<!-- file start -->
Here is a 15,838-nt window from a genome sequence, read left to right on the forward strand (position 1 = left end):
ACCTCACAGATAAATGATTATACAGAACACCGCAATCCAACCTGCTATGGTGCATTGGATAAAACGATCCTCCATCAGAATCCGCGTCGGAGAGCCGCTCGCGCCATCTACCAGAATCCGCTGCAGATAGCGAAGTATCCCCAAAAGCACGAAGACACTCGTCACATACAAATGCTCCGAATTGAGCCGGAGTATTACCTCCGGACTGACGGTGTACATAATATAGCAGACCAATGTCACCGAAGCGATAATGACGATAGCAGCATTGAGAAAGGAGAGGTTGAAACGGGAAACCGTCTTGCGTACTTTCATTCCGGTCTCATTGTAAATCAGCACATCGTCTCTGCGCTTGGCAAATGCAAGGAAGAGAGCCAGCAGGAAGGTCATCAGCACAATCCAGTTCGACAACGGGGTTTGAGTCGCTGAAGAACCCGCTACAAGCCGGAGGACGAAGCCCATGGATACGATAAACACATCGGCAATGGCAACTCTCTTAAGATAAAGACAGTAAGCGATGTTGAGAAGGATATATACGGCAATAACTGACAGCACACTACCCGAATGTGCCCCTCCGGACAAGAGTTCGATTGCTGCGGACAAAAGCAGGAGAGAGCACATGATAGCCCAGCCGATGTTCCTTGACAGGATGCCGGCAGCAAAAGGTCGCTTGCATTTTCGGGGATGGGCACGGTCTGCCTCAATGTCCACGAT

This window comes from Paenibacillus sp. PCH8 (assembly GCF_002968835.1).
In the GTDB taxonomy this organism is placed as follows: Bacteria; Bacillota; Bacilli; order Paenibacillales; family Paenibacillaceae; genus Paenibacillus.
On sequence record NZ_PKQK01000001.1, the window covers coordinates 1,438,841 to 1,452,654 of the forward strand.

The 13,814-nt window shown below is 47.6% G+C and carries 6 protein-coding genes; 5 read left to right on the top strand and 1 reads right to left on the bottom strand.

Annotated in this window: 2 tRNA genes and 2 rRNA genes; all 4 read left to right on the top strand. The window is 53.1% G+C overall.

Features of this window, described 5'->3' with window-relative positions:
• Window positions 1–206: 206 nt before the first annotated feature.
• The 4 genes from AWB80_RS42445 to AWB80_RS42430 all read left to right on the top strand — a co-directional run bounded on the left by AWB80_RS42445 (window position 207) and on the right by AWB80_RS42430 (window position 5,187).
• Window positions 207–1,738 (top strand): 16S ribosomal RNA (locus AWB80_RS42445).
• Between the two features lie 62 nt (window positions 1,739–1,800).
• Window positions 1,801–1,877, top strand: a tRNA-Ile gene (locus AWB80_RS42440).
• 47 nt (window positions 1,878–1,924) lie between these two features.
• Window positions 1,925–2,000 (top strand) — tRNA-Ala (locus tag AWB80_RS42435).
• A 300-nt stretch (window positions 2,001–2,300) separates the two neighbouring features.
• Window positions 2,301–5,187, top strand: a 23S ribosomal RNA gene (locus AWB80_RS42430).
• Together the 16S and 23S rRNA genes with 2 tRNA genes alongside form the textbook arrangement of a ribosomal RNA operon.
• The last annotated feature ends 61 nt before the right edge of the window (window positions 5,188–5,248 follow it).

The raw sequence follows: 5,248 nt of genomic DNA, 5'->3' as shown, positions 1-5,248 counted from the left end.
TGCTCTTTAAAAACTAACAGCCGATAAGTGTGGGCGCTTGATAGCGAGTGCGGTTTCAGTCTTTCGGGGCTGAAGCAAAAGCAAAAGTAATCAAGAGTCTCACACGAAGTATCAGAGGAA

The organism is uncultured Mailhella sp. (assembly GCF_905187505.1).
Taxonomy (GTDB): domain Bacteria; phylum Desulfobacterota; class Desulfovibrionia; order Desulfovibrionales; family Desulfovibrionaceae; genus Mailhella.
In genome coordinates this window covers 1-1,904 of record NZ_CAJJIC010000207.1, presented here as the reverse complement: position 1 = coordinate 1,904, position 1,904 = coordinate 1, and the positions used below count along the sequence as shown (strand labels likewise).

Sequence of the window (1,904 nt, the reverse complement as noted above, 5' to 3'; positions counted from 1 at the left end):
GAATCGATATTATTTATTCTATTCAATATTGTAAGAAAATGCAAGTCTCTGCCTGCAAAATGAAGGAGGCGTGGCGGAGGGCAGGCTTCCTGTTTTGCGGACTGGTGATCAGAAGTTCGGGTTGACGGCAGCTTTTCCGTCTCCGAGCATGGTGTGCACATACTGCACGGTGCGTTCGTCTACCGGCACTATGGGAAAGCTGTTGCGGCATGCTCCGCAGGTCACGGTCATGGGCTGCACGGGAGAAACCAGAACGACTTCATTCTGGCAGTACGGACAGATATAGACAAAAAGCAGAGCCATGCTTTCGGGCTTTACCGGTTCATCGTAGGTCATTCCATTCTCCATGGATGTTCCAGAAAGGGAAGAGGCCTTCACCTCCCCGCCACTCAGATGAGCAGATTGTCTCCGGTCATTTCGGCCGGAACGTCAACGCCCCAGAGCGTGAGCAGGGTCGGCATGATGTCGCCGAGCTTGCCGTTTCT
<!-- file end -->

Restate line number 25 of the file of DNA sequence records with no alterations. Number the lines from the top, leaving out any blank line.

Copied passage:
Sequence of the window (1,904 nt, the reverse complement as noted above, 5' to 3'; positions counted from 1 at the left end):